• Begin adding detail and definition, in good proportion, after all the parts are there.

Fr. Luke’s Picks:

  1. I Really Love Forgiveness Vespers
    Exuberant, detailed - did a good job of communicating the joy of Forgiveness Sunday with Icons/people/carpet

  2. In The City of a Saint
    Good perspective and detail with a difficult subject.

  3. Jesus Christ Unites the Eras
    Ambitious and imaginative. Good rendition of an icon. (Keep it up! We need more iconographers!)


Megan Gilbert (Kansas)

Megan studied Fine Art at Point Loma Nazarene University where she met her husband and they encountered the Orthodox Church while studying abroad in Greece. They currently live in Wichita, Kansas with their three children. Megan does free-lance illustration and has published a few Orthodox children’s books with Ancient Faith Publishing. Her online portfolio can be found at .

Thank you for allowing me to be a part of this great contest. There are so many wonderful pieces here. Again, thank you for the honor of getting to participate in a small way in this project.
— Megan Gilbert

Megan’s Picks

  1. In the City of a Saint
    This 16 year old artist has great technical skill, consistency of stroke, and interesting perspective and framing of the subject matter. Their artist statement shows that they took the challenge of the theme “Timeless Orthodoxy in the 21st Century”, put some thought into it and articulately expressed what this means to them.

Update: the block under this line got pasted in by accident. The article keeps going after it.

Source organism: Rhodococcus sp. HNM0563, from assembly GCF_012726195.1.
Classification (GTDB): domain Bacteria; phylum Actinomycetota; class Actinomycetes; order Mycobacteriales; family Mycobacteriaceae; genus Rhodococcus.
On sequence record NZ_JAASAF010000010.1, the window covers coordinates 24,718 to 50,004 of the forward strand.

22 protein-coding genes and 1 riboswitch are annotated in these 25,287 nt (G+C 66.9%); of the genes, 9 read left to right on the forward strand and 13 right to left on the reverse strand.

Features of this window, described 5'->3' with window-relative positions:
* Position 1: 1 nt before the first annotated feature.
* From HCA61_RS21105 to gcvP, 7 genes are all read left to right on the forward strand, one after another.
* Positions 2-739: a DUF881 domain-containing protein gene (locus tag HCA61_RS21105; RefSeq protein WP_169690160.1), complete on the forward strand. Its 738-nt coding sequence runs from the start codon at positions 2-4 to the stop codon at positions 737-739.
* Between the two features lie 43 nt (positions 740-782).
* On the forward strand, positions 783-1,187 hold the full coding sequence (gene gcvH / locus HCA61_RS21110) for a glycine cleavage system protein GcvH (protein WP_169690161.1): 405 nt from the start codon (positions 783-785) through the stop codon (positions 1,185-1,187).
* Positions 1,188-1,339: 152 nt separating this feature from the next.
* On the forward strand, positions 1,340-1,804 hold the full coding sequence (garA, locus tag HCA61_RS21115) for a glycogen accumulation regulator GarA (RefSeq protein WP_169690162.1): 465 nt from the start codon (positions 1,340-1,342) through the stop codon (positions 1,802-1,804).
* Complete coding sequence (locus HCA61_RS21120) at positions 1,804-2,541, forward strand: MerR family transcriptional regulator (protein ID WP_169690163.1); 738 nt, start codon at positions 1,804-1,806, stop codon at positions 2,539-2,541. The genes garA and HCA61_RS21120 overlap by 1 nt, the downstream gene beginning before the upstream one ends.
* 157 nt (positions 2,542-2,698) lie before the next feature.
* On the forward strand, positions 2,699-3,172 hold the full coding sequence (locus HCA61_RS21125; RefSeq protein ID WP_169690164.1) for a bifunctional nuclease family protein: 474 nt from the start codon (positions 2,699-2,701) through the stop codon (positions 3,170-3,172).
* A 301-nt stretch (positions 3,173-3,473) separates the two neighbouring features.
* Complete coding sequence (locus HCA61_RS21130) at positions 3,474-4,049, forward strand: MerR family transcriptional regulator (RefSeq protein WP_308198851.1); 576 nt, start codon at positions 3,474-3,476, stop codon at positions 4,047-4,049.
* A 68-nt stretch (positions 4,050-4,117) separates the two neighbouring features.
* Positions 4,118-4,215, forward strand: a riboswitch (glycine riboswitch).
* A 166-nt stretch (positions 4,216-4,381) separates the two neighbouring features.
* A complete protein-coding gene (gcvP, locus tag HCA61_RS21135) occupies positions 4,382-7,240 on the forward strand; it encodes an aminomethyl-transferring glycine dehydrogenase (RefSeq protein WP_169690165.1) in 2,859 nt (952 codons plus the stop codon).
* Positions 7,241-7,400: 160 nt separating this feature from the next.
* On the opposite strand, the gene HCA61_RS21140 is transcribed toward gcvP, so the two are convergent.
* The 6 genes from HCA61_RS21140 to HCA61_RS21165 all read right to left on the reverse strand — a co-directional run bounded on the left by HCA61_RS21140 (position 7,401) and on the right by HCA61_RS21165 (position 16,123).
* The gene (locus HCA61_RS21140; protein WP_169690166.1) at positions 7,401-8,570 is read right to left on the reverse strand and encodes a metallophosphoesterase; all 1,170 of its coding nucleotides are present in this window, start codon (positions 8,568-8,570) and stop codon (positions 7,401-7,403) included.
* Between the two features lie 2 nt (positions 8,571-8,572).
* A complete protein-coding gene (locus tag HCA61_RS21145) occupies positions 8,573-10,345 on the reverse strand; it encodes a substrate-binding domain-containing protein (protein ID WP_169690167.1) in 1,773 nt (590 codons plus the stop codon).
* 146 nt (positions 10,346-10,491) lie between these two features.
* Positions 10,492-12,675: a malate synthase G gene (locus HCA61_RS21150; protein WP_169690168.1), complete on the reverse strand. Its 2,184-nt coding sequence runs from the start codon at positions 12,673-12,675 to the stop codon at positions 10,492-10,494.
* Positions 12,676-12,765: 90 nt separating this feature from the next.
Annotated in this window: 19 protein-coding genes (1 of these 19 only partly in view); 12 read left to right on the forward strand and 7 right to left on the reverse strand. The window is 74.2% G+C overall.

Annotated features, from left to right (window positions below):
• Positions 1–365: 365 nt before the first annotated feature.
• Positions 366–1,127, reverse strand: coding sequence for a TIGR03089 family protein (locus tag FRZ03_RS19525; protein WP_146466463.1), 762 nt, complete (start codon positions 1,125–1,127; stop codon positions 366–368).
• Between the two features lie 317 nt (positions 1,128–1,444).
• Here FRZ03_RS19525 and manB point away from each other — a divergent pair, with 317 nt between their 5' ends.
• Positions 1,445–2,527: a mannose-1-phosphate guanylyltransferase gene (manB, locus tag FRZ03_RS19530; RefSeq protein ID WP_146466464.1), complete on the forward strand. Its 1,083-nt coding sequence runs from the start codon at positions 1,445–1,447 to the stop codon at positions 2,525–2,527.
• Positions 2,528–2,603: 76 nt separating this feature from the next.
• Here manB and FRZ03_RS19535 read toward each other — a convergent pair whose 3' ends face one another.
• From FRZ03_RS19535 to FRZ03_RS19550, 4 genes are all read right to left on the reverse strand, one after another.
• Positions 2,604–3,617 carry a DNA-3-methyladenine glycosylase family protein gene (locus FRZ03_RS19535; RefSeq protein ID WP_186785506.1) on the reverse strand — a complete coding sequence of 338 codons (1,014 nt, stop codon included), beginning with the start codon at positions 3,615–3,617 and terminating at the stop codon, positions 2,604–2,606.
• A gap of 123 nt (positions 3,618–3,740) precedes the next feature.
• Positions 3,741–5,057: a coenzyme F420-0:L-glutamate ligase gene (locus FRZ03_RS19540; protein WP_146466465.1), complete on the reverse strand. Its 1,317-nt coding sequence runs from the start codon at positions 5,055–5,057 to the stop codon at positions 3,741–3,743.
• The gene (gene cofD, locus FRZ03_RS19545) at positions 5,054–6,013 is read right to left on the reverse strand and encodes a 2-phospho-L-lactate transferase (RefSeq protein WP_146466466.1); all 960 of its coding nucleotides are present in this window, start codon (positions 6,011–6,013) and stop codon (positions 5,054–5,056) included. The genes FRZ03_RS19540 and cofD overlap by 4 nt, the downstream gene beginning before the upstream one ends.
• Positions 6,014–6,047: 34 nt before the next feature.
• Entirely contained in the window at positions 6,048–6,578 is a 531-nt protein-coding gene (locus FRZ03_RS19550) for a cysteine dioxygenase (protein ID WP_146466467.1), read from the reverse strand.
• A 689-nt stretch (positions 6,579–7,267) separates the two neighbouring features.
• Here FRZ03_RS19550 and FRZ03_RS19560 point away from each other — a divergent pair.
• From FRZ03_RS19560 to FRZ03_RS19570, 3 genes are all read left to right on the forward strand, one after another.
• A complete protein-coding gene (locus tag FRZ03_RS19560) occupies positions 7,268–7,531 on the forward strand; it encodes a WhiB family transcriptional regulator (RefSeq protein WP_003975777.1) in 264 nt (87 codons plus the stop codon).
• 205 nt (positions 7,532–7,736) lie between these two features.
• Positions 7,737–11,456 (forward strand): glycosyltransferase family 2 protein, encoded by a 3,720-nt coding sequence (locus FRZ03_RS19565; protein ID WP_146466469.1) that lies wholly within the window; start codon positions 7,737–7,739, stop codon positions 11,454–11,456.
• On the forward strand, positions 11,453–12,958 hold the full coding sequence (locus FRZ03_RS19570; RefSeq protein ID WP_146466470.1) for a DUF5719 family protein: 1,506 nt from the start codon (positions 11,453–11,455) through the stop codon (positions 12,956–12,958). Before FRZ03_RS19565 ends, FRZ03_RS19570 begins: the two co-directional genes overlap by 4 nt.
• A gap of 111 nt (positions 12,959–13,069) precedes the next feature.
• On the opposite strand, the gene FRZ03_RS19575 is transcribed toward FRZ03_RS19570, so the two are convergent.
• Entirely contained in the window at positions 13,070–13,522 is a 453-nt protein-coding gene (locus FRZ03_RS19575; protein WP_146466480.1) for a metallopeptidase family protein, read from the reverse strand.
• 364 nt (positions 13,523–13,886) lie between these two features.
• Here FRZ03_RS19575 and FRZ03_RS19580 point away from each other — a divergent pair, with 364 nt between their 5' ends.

2. Chapel of Archangel Michael at Panagia Vlahernon Monastery in Florida
    This 14 year old also creatively interpreted the theme and articulated it in their artist statement: the fact that we can visit a place that is built in an ancient Byzazntine style in our modern world displays “Timeless Orthodoxy”. The artist has a strong sense of design as seen in their framing, line work, and shape building with shadows and highlights. I love the yellow flowers at the bottom, they are simple and pleasing and contrasts very well with the blue domes.

  3. In My Church I love the Weddings
    This 9 year old exhibits a great talent for their age. They have a strong sense of line, figure depiction and color. The characters in their illustration are dressed timelessly and the joy of the sacrament is truly timeless. You can see their joy in their painting.


Egle-Ekaterine Potamitis (Greece)

Egle-Ekaterine Potamitis is the illustrator and author/co-author of the collection of Orthodox children's books published by Potamitis Publishing. She is from Lithuania, and now resides in Greece with her husband and six children. They are committed to sharing the lives of the saints with children of all languages. Their website is .

Kudos to all of the contestants! All of the works are beautifully done.
— Egle-Ekaterine Potamitis

Egle-Ekaterine’s Picks:

  1. Jesus Christ Unites the Eras
    The creativity and experienced hand of the young artist are fully displayed.

  2. A Shrine in the City
    The composition is excellent and the mood of the modern city is nicely captured.

  3. The Homily
    Lovely attention to detail, warm and joyful colors.